According to the U.S. Department of Health and Human Services, someone turning age 65 today has a 70% chance of requiring long-term care (LTC) services and support at some point during the remainder of his or her life. Twenty percent of those who need LTC will need it for more than five years.
The statistics are clear; older Americans should be carrying a long-term care insurance policy to protect their future; unfortunately only about 7.2 million Americans age 65 years or older currently own a traditional long-term care policy, and this number has held steady for the last seven years. LTC insurance is expensive and finding the right plan for you in the myriad of insurance products available can be confusing and vary from state to state. According to A Place for Mom, there are seven myths about paying for long-term care:
MYTH #1: I have to get rid of all my assets to receive MaineCare.
In general, a person is not allowed to keep more than $2,000 in countable assets to be eligible for MaineCare. However, exempt assets in Maine include personal belongings, household furnishings, an automobile, irrevocable burial trusts, and one’s primary home. Although, subject to certain limitations, the value of one’s primary residence is exempt, the home is still subject to something called “estate recovery” and may be used to “pay back” the state after your death. Before making any attempt to spend down assets to qualify for MaineCare, please speak to an estate planning and elder law attorney; the complex five year “lookback” rules have penalties and exceptions that need to be carefully considered. However, with the assistance of an experienced estate planning and elder law attorney, you can preserve many of these assets for your surviving family members.
MYTH #2: Medicare will pay for my long-term care expenses.
No, Medicare will not pay for long-term care expenses except in the most specific and narrow of circumstances. Medicare can cover skilled in-home care from a nurse, occupational therapist, physical therapist, speech therapist or social worker for up to 21 days if ordered by a physician. With respect to a skilled nursing facility, Medicare pays for the first 20 days with no co-pays; if the stay is between 21 to 100 days, Medicare only pays a portion, and the beneficiary must pay the balance.
MYTH #3: I’m too young to need long-term care.
Many people think they are too young to worry about needing long-term care, let alone how to pay for it. The truth is that even under the age of 65, if the person has a chronic illness or traumatic accident, long-term in-home or residential care services may be needed. According to the US Department of Health and Human Services, about 8 % of people age 40 to 50 have a disability that may require long-term care services.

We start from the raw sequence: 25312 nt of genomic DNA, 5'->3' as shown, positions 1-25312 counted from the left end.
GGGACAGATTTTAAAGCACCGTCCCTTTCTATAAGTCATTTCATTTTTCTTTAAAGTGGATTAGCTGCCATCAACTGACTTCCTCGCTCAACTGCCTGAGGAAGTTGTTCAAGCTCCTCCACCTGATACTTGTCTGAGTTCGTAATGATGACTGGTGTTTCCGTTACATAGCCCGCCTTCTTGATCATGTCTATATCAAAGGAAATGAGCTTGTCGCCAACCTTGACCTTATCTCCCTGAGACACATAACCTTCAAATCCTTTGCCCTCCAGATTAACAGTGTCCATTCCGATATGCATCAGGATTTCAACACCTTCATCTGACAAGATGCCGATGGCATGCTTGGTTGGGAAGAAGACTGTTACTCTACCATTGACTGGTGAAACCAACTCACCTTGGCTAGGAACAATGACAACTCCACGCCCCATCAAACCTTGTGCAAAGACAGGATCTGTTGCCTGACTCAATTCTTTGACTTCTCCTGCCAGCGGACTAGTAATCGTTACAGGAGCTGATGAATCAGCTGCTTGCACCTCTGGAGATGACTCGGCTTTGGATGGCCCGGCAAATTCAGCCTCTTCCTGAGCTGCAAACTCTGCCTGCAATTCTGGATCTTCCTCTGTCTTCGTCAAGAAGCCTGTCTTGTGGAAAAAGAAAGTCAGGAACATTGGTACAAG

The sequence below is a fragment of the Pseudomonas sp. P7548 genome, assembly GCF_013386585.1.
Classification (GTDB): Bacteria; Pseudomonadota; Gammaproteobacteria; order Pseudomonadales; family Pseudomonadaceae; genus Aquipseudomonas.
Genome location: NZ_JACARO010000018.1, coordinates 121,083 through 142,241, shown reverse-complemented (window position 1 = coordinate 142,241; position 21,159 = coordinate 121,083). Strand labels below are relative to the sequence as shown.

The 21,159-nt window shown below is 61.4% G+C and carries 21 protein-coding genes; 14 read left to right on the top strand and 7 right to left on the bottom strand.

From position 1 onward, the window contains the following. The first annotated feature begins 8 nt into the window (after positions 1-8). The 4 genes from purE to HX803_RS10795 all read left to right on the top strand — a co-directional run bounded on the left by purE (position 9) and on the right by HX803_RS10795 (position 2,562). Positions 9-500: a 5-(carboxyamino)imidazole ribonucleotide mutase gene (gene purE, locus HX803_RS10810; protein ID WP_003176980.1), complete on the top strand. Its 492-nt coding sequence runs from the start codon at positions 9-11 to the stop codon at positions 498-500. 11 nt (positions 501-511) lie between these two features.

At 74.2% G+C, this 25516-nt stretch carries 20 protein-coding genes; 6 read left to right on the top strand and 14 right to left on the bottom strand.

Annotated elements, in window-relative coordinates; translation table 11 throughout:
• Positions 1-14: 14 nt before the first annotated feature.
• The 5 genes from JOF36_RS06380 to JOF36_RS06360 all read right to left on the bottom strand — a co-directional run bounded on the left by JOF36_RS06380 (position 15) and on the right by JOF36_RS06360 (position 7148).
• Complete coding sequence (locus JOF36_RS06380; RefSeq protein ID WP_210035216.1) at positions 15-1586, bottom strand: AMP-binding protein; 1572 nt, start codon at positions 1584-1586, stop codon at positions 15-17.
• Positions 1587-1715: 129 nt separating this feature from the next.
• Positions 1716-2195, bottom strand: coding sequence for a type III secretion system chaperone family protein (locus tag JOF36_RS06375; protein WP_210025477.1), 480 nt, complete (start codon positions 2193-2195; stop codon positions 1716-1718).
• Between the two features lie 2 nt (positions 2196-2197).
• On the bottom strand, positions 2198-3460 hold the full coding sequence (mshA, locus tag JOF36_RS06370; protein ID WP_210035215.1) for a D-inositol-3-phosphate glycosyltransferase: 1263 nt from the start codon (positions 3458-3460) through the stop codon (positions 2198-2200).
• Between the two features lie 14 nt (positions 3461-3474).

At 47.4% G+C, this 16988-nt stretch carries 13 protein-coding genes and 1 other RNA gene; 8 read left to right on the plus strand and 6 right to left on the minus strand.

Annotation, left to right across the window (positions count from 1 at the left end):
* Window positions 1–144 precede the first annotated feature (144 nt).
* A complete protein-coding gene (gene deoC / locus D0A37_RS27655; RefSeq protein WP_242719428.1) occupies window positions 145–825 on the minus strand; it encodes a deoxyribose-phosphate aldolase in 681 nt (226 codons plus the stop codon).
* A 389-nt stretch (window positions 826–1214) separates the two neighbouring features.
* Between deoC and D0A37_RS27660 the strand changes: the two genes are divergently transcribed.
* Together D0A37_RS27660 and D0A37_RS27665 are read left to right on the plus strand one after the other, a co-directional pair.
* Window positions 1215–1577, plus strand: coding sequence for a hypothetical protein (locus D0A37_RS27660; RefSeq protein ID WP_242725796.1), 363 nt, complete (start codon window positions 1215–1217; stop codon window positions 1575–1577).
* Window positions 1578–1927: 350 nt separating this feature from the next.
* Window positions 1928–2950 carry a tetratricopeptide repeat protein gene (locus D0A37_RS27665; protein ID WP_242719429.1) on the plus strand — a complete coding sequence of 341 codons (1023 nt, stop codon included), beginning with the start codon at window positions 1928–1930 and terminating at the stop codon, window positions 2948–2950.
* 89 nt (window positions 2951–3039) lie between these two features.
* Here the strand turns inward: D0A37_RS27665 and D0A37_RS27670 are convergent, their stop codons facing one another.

MYTH #4: My family will take care of me.
While many older Americans are successfully aging in place, in part due to the benefits of technology, unpaid family member caregivers, and community organizations, these resources are typically unwilling or unavailable for long-term, intensive caregiving. Serious and detailed discussions are essential if there is any possibility a family member is willing and able to take on a long-term caregiver role. While many family members are eager to provide oversight, the intensive requirements of long-term care are usually more than they are willing and able to provide for a long period of time.
MYTH #5: My health insurance will cover long-term care expenses.
Most health insurance policies will not cover long-term care expenses to any meaningful degree. Some plans do include minimal home care and skilled nursing benefits; however, the nature of the plan is generally short term and is intended to provide recovery and rehabilitation, whereas long-term care is generally custodial in nature for the safety, maintenance and well-being of a person with a chronic condition.
MYTH #6: My long-term care insurance will pay for all long-term care expenses.
Even most long-term care insurance policies will not cover all long-term care expenses. There are elimination periods which function as a deductible, as well as daily limits on the amount paid, and overall limits on the term of the policy.
MYTH 7: My savings will cover long-term care costs.
Finally, many Americans believe that their savings will cover the costs of their long-term care. The website A Place for Mom has a financial calculator to help individuals understand their specific needs to cover long-term care costs. Currently, the average US national median long-term health care cost is about $50,000 for a home health aide, which is above and beyond all other living costs. Maine is well above the national average at around $60,000 per year. With respect to residential care, Maine residents can see costs run into the hundreds of thousands of dollars in just a few short years. Unless a person is independently wealthy, most retirement savings will be spent down very quickly.
Chances are you will need long-term care at some point during your lifetime. It is important to be educated about which planning options are best suited to meet your personal, financial, and health needs. In addition, you should understand what legal options are available to help you in the event you need significant long-term care.
The team at Hodgkins Law has extensive experience with MaineCare and LTC planning, as well as incapacity planning. For more information, please visit our website or give us a call to attend a free educational seminar or schedule a consultation with our team.